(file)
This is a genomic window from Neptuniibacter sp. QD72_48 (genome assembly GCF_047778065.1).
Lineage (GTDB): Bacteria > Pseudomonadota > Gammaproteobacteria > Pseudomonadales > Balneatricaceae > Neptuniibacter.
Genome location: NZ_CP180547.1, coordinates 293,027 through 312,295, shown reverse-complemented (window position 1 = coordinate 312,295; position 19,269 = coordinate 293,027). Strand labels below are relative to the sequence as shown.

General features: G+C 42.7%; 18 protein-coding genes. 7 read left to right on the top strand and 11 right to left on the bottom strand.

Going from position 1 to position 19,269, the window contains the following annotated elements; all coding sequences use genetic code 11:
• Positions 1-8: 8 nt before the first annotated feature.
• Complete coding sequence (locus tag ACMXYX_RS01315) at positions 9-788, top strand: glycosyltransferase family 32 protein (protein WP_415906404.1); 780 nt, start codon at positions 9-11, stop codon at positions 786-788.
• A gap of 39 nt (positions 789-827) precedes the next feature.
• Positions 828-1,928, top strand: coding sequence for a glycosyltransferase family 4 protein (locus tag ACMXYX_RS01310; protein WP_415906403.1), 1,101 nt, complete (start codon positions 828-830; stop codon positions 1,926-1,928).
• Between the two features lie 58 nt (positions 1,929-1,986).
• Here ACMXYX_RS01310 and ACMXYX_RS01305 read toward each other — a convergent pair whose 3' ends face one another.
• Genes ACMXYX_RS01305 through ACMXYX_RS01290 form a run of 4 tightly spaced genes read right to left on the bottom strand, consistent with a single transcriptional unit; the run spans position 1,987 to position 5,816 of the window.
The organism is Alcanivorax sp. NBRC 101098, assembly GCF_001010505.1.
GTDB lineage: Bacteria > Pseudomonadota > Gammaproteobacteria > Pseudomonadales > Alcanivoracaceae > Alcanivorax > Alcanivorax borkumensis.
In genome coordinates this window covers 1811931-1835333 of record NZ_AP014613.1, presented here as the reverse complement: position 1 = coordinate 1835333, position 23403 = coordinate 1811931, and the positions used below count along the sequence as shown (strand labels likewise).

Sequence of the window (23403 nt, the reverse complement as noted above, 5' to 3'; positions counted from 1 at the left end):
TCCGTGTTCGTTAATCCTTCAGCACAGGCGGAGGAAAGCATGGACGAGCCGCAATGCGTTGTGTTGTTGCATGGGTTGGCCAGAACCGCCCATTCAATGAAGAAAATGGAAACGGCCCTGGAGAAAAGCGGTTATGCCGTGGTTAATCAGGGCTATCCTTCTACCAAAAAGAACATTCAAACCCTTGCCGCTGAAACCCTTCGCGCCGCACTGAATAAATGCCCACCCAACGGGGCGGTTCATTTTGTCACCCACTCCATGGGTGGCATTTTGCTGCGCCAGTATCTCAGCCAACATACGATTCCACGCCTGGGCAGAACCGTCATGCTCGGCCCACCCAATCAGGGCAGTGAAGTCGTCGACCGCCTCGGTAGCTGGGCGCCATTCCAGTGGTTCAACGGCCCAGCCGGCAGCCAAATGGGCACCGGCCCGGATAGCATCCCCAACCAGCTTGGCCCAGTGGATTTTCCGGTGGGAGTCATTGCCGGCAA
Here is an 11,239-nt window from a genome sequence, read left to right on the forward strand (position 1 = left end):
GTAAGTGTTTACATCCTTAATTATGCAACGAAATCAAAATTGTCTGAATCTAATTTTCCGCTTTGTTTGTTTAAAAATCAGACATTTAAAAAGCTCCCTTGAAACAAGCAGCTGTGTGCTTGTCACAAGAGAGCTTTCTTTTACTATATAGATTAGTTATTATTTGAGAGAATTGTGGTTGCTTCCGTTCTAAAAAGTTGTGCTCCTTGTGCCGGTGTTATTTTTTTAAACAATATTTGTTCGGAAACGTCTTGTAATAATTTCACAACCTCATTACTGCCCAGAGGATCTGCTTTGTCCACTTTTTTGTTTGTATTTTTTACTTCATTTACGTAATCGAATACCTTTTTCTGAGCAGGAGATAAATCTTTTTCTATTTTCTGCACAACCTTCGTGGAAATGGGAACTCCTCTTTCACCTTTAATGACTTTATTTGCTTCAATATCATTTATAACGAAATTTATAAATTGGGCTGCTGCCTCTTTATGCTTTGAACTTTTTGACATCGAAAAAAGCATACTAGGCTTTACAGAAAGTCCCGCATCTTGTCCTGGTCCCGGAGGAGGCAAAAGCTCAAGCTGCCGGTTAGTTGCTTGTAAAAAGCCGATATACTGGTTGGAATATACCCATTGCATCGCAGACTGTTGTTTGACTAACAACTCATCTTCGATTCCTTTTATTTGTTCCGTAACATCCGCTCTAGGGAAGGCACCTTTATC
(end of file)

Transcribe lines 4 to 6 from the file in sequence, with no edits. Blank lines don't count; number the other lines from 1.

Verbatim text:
General features: G+C 42.7%; 18 protein-coding genes. 7 read left to right on the top strand and 11 right to left on the bottom strand.

Going from position 1 to position 19,269, the window contains the following annotated elements; all coding sequences use genetic code 11:
• Positions 1-8: 8 nt before the first annotated feature.